Theatre Review: A View From the Bridge

A View From the Bridge

Playwright Arthur Miller

Director Iain Sinclair

Photos Prudence Upton

Ensemble Theatre until August 24

Reviewed by Ron Lee, CSP



When the media release stated that A View From the Bridge would be a two-hour performance without an intermission, it seemed that, for a person who has a short attention span, it might be a test of endurance.


The setting is near the Brooklyn docks in the 1950s. Italian/American longshoreman Eddie Carbone welcomes into his home two young Italian men, Marco (David Soncin) and Rodolpho (Scott Lee), who have entered America illegally. Also living in the house are Eddie’s wife Beatrice (Janine Watson), and Beatrice’s orphaned, teenage niece, Catherine (Zoe Terakes).


When a relationship develops between Rodolpho and the young, protected and naive Catherine, Eddie decides that Rodolpho’s key motivation is to gain residency through marriage. The reason for conflict is firmly established and Eddie’s instincts of protectiveness, paranoia, jealousy and violence are exposed. Is his obsession with Catherine something other than fatherly? Is Rodolpho actually gay?


Also, is “the bridge” the Brooklyn Bridge or does it refer to local lawyer Alfieri (David Lynch) who breaks the fourth wall as the narrator? Alfieri establishes himself early as the voice of calm and reason and is eventually affected by the high emotion of the situation.


A View From the Bridge

Whenever Australian actors are required to do American accents, especially New York ones, I prepare to cringe because it’s so often overplayed, but the cast, director and dialect coach Nick Curnow managed to nail it.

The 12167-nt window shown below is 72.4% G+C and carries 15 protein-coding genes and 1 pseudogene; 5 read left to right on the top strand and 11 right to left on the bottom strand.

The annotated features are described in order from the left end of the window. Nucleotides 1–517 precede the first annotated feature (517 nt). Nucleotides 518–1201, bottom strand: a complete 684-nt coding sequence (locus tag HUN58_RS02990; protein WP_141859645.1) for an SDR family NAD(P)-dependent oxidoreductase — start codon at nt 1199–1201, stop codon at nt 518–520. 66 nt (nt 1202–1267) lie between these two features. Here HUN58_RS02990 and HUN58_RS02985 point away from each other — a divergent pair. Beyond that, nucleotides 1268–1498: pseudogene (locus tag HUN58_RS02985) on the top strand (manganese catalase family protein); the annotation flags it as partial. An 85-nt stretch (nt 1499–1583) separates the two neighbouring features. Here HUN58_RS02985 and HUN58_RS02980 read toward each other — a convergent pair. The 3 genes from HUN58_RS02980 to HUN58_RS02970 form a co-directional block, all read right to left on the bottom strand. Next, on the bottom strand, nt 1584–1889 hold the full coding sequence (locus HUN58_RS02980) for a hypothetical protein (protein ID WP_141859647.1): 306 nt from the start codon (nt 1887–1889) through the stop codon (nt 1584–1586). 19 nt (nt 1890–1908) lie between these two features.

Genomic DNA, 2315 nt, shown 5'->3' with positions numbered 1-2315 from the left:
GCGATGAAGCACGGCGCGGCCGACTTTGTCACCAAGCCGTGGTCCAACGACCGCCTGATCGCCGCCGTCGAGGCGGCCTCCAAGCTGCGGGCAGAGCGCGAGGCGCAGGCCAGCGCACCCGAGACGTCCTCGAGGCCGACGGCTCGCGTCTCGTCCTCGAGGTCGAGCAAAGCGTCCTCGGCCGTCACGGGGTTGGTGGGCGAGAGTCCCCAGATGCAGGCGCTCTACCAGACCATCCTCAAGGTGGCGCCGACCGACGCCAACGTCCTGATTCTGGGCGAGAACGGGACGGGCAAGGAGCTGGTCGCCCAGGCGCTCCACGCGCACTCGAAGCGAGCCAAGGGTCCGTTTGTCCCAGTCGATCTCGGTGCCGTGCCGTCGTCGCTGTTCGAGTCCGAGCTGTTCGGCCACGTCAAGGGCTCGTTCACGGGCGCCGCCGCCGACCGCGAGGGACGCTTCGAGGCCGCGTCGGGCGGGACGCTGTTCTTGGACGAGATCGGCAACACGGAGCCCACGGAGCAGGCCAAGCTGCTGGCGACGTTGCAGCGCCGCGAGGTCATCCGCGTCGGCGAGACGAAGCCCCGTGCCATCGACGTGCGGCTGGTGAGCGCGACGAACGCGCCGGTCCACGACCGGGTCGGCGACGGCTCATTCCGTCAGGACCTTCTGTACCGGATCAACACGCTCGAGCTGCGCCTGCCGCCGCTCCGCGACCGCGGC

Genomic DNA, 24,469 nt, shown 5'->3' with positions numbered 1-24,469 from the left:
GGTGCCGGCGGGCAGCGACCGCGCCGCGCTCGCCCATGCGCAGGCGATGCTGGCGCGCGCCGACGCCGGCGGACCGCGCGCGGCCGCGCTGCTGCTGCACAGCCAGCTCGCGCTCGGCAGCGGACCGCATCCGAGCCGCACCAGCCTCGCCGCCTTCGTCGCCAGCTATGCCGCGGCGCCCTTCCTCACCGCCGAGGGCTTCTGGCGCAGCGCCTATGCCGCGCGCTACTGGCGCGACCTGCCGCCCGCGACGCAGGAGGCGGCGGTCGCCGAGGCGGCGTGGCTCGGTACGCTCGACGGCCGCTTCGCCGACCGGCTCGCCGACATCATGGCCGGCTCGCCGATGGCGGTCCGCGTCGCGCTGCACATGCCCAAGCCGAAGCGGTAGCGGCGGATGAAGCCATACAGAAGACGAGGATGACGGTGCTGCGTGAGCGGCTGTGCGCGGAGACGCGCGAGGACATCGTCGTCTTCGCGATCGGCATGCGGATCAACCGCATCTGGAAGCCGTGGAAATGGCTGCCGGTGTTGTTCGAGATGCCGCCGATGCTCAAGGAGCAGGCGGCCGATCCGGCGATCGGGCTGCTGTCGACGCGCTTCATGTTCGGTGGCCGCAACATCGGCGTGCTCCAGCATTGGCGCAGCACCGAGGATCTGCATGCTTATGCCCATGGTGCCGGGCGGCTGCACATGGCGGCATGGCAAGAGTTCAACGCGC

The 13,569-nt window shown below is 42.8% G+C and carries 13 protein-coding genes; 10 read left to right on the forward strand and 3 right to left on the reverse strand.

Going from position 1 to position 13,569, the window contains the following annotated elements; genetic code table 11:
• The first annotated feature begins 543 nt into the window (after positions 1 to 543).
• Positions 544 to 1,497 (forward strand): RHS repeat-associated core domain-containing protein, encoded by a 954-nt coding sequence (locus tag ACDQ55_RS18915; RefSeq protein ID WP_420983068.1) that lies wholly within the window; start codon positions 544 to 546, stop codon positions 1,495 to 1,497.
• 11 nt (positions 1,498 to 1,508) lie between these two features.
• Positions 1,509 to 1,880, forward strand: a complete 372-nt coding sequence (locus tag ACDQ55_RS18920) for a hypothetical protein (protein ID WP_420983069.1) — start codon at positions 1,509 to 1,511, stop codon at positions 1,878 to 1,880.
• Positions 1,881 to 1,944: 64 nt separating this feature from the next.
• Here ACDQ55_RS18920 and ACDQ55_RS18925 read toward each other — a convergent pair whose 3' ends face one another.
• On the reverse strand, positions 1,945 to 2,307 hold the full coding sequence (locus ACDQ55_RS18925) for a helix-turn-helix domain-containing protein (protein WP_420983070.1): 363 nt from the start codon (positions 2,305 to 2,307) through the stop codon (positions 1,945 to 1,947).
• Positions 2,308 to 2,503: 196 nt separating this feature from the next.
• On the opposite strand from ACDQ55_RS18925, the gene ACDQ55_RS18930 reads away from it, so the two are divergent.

The simple set consisting of wooden floorboards, a black cyclorama and a single chair, puts pressure on the director and cast to maximise the script and the performances. As it turns out, any additions, including costume changes, would be superfluous. Some of the action creatively occurs during dead blackouts and serves to build the tension.

Impressive is the skill of Director Iain Sinclair. One of the senior actors told me that every day was a master class. Sinclair pulls superlative performances from his excellent cast.


In the small Ensemble Theatre you can tell when an actor takes a momentary break from their character, and on opening night, every cast member was in the moment for the entire performance, sustaining it and building to the climax over two continuous hours.


A View From the Bridge at the Ensemble Theatre is the most compelling, brilliant, emotion-charged, skilfully-directed drama that I’ve seen in the past ten years. This might raise your expectations, but you’ll discover that it lives up to them.



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